The Fighting Quaker: The Southern Campaigns of General Nathanael Greene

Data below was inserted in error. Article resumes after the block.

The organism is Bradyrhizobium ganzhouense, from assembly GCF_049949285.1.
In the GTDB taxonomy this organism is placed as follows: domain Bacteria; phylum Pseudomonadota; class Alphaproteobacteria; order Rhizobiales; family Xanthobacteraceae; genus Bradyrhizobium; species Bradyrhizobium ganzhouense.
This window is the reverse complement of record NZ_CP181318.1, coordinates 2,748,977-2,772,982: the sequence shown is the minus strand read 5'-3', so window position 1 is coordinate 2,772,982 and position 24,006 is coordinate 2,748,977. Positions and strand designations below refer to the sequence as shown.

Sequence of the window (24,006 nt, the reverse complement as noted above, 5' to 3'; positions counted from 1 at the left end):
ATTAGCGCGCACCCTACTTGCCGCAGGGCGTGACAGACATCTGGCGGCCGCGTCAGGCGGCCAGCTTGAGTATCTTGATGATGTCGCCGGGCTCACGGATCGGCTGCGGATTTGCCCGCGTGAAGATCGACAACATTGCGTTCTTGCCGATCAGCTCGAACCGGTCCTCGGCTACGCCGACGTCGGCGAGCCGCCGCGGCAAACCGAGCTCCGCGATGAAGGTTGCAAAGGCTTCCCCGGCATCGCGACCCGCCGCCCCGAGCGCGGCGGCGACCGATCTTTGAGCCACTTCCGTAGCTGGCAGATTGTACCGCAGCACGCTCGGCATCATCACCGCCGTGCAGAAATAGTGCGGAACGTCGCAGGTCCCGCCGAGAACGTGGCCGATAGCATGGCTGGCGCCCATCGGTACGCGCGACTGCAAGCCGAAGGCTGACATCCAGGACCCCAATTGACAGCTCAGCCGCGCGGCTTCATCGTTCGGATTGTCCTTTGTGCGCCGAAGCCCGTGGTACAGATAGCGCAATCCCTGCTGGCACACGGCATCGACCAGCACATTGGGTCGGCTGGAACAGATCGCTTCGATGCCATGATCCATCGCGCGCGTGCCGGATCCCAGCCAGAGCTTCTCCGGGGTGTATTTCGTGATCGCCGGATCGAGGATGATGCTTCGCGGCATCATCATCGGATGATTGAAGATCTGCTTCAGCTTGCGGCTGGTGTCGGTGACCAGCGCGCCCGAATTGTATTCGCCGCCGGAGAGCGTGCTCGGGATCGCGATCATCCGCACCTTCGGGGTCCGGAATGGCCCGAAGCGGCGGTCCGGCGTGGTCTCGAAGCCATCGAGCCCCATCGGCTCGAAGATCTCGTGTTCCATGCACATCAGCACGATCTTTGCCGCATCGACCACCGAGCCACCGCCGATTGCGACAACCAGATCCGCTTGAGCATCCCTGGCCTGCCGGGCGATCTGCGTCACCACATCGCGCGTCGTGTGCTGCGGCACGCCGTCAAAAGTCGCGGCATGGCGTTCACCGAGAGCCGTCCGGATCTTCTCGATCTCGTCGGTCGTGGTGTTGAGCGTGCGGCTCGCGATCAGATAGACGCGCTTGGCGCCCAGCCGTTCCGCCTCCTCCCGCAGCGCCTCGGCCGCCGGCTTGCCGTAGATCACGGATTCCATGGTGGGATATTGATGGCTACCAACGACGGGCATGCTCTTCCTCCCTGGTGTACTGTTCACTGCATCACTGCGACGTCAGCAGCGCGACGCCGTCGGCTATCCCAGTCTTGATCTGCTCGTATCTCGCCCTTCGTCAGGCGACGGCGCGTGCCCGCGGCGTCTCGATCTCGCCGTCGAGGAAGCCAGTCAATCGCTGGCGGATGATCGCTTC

The year is 1774 and Nathanael Greene is a born-and-raised, peace-loving Quaker, running his family's forge and expected to take his place as an important member of the Society of Friends, just as his father before him. But as the tensions between the colonists and the British increase, Greene makes a life-changing decision. He tells the Quaker leaders, "The British now threaten to destroy the liberties of all of us... I know that the Society of Friends forbids its members to fight in a war. But I feel it is my duty to get ready for war if it comes." Along with his friend, James Varnum, Greene helps to organize a local militia, the Kentish Guards. Despite setbacks threatening to thwart his resolve to fight, Greene continues to lead soldiers in the newly-formed Continental Army, and quickly rises to the rank of brigadier general of the Rhode Island Brigade. In 1780, General Washington puts him in command of his Southern Army. In this new role, Greene's tactical genius becomes fully evident as he repeatedly out-wits the British, and, even while losing battles, he maneuvers towards winning the campaign.